Senate Republicans plan to write their latest health care reform bill — which according to the Congressional Budget Office could lead to 16 million fewer people having insurance and could drive up premiums by 20 percent — over lunch.
No, literally: Reuters correspondent Yasmeen Abutaleb reports that Senate Republicans plan to write the "skinny repeal" bill, which reportedly will involve repealing requirements that individuals and employers buy health insurance, over their policy lunch on Thursday. We know in broad strokes what the bill will say — or, at least, we’ve known since the whole idea of a skinny repeal bill was first broached a couple of days ago. But the details will apparently be hammered out in a single lunch.
This bill, to be perfectly clear, could become law. The plan is to have the Senate pass it, go into conference committee with the House’s health care bill, arrive at a compromise that repeals more of Obamacare than the Senate bill but less than the House bill, and then pass it between both chambers. But if the past few months are any indication, getting the Senate to agree to anything more than the skinniest possible repeal bill is tremendously difficult. And if the compromise agreed to with the House fails in the Senate, then the House might wind up doing what it did back in 2010 to pass Obamacare in the first place: passing the Senate version, without alteration.
With President Trump’s signature, skinny repeal would become the law of the land. A law, negatively affecting millions of people, written in a lunch meeting.
The policymaking of the Trump administration and its allies in Congress, in recent days but also since the inauguration, has been not merely cruel but desperate. At times, it’s been cruel because it’s desperate. Lawmakers and the president are in such a great rush to do something, anything, that might be perceived as fulfilling their campaign pledges that they are willing to inflict untold collateral damage in the process.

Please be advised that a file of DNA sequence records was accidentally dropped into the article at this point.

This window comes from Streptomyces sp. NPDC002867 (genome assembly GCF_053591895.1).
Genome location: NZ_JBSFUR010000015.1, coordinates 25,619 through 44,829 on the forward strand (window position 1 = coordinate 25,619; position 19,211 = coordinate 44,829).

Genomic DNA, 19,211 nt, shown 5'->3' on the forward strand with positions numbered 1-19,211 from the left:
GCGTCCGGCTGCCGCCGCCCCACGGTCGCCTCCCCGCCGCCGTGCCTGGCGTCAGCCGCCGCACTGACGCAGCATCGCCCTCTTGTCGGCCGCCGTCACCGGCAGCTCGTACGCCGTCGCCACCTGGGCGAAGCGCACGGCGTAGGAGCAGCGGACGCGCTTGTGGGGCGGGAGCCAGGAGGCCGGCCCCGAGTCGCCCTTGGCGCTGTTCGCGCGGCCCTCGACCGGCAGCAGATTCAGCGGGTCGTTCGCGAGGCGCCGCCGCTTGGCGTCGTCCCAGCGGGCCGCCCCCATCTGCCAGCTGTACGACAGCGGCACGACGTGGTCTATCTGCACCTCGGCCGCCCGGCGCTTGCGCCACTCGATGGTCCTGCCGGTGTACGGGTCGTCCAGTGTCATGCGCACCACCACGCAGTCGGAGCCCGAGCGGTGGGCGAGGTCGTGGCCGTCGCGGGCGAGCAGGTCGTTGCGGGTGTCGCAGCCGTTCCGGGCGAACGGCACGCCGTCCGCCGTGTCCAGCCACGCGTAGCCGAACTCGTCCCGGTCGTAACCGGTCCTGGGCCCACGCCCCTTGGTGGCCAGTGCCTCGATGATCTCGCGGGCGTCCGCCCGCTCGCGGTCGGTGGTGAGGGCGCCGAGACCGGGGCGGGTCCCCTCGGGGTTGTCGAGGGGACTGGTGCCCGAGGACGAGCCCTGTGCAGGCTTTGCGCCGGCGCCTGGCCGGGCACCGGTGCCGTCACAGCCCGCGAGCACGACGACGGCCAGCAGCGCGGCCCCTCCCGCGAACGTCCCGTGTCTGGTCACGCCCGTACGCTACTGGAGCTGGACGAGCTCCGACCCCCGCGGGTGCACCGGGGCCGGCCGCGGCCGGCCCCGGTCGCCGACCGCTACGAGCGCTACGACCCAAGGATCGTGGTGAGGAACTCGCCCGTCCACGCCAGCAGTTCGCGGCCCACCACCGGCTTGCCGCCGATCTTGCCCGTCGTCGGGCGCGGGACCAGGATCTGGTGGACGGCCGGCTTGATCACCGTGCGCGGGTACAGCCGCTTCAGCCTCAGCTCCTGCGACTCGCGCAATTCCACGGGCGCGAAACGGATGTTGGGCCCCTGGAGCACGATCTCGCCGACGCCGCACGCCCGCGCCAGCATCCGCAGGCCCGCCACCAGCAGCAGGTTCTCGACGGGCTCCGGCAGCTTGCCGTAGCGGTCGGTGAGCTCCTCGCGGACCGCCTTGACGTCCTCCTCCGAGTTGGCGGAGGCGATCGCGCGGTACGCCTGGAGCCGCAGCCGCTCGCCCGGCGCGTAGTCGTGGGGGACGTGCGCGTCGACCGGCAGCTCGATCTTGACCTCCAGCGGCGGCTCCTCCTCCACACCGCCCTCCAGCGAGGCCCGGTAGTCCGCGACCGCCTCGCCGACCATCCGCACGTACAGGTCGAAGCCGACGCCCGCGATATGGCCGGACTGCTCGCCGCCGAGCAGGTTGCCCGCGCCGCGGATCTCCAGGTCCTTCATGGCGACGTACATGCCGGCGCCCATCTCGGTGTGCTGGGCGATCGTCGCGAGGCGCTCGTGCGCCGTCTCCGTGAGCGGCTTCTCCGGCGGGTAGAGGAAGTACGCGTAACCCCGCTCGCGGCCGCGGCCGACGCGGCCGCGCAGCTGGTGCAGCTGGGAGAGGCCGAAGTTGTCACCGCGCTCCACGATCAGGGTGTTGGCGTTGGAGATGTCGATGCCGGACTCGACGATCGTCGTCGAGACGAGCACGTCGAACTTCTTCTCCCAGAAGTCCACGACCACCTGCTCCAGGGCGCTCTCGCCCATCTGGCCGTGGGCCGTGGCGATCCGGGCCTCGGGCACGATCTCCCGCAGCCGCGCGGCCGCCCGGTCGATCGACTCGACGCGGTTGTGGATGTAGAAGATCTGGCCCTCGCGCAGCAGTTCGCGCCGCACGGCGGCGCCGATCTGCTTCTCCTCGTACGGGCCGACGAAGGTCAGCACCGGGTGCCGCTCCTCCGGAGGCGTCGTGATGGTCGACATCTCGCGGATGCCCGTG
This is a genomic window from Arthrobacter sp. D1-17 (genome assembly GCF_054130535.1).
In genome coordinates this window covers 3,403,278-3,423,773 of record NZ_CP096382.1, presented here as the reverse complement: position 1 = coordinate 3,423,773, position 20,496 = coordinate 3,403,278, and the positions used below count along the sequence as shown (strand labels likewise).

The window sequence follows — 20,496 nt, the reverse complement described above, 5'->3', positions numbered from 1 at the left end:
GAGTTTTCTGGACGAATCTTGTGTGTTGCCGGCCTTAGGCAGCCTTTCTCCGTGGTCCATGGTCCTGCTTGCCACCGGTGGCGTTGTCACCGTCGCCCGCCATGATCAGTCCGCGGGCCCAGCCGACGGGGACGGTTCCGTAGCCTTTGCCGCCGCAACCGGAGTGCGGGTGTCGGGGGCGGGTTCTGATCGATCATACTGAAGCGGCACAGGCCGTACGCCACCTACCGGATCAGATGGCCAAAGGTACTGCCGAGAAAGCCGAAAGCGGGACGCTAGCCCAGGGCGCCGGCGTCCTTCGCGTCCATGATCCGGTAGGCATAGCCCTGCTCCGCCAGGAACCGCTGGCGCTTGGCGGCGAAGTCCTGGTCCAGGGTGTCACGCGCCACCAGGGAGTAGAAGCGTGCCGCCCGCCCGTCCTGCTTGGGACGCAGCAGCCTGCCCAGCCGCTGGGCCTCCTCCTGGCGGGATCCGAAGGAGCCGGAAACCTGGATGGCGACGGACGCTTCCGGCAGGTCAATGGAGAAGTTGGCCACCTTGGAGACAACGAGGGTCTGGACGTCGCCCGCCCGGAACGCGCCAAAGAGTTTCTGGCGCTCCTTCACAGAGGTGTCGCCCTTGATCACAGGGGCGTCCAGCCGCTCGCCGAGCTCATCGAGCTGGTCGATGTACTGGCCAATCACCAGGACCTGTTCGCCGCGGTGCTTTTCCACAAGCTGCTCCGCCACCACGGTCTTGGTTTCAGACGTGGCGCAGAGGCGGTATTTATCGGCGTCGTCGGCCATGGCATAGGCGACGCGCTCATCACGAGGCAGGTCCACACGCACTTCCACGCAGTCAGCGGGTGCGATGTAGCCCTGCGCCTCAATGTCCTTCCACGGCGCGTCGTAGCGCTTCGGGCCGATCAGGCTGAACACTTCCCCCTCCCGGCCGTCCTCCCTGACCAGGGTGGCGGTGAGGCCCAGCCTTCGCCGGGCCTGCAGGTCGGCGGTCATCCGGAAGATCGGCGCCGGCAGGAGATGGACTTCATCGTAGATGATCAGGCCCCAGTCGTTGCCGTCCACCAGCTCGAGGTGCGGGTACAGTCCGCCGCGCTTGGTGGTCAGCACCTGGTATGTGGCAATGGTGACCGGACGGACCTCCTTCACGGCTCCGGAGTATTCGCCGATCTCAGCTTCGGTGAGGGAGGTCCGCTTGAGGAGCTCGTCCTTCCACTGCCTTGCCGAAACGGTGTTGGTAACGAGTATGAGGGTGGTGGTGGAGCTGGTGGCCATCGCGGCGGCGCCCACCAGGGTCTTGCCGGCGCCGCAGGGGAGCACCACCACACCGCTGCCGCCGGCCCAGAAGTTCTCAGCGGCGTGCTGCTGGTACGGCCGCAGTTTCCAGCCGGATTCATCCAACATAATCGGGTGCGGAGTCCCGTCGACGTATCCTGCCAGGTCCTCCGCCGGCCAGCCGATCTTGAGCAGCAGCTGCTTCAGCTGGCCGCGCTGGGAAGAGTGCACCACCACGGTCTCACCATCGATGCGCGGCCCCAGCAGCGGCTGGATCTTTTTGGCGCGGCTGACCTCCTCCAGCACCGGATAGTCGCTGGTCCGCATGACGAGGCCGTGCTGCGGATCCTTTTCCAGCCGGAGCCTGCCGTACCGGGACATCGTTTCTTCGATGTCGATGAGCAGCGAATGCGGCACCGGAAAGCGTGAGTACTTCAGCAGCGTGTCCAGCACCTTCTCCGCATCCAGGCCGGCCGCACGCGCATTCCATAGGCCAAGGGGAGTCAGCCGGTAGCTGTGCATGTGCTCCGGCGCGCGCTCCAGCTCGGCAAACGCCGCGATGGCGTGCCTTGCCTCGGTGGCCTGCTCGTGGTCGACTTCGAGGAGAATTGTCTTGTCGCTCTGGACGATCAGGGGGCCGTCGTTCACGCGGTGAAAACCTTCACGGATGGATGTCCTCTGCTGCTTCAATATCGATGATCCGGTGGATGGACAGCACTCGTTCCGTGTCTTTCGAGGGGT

The Trump presidency is leaving human wreckage in its wake
The process — “process” — behind the announcement of Trump’s ban on transgender military service is a surreal and infuriating case in point. According to the tick-tock of Politico's Rachael Bade and Josh Dawsey, the decision had basically nothing to do with Trump's actual views on transgender troops. House Republicans were weighing a spending bill that would include funding for a number of Trump priorities, notably for building fences and walls on the Mexican border.
But the bill was being held back because some House Republicans wanted to include a rider banning the Defense Department from funding gender affirmation surgery for trans troops. Trump decided to break the impasse via executive action: He'd not only ban such funding but ban trans service members altogether. That wasn't something anyone, even the House members trying to ban surgical funding, wanted. As one Hill aide told Politico, "This is like someone told the White House to light a candle on the table and the WH set the whole table on fire."
The decision appears to have gone against the wishes of senior Pentagon leadership. Defense Secretary James Mattis had reportedly been taking it slow on the issue, urging Congress not to force any major policy changes. Trump announced the policy change via Twitter while Mattis was on vacation, and did not alert members of the military before tweeting.
The Pentagon was so out of the loop that the nine minutes between Trump’s first tweet announcing the change — “After consultation with my Generals and military experts, please be advised that the United States Government will not accept or allow...” — and the second “raised fears that the president was getting ready to announce strikes on North Korea or some other military action,” per BuzzFeed. And it’s still waiting; the military hasn’t gotten a formal memo from the president as of this writing and is holding off on making changes until it does.
All this due to an impulsive decision meant to help ease a spending bill forward.
Trump has shown at times that he’s able to act in a more or less rational fashion in service of well-defined ends. The border wall itself is a longstanding goal that Trump has been willing to go to great lengths (like banning all trans troops) to achieve. And he has been able to cause incredible harm in a calm, premeditated fashion. His travel ban and suspension of all refugee admissions is the clearest example: policies planned and refined over the course of years, for a specific, harmful end goal.
But just as often, Trump inflicts pain in passing, as an offhand gesture in the course of pursuing something else. That’s how the 1,300 to 15,000 trans troops currently serving the United States heard they’re getting kicked out via a few Twitter messages. It’s how the Pentagon tenses itself for a war with a nuclear power, because the president is bad at doing Twitter threads.